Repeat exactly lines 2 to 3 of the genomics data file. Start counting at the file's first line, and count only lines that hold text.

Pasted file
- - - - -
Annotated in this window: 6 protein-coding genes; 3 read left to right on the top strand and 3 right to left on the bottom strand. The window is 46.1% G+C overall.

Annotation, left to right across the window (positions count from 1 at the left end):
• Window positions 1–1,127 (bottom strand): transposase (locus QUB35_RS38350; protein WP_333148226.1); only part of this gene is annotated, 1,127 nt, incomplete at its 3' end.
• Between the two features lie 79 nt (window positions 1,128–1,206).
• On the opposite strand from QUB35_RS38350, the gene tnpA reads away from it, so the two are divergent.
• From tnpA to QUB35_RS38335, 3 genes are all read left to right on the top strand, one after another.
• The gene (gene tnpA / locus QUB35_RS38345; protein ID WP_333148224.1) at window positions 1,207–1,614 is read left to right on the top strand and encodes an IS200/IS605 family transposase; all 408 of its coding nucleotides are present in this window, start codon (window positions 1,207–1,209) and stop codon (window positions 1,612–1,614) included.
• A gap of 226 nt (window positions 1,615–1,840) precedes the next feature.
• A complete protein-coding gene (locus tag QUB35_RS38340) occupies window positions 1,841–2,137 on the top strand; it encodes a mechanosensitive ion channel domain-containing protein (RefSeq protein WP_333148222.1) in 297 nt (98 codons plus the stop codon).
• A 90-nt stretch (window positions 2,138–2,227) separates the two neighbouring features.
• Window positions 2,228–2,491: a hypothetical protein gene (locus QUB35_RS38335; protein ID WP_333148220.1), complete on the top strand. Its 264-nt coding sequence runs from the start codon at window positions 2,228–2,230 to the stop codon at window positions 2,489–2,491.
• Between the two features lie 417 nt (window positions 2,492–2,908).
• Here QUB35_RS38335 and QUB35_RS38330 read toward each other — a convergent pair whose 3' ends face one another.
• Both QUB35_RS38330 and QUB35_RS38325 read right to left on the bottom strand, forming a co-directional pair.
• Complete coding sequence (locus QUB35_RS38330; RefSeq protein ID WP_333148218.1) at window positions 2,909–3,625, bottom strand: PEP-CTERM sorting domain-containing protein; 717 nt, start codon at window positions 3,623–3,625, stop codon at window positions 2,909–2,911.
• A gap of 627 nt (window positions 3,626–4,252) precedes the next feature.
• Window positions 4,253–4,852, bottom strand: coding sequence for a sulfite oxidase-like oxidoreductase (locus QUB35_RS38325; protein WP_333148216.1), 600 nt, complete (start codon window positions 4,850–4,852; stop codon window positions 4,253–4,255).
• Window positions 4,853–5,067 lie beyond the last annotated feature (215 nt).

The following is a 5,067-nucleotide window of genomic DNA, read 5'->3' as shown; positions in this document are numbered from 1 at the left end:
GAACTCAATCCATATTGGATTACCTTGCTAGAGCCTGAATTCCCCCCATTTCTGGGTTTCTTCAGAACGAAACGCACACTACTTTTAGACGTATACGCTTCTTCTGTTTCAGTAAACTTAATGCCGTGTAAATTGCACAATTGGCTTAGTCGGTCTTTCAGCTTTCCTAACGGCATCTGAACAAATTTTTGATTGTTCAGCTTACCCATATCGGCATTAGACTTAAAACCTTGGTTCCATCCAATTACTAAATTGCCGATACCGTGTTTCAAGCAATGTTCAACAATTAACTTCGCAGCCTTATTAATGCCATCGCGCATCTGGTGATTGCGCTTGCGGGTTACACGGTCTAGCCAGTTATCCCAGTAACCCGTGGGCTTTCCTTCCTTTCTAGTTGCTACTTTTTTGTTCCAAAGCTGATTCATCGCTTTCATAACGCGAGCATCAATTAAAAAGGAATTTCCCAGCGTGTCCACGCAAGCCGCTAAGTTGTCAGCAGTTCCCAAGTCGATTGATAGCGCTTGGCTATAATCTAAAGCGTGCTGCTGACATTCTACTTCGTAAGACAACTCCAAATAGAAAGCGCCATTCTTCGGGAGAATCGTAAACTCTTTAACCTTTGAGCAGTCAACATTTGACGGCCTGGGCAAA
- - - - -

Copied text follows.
Annotation, left to right across the window (positions count from 1 at the left end):
• Window positions 1–1,127 (bottom strand): transposase (locus QUB35_RS38350; protein WP_333148226.1); only part of this gene is annotated, 1,127 nt, incomplete at its 3' end.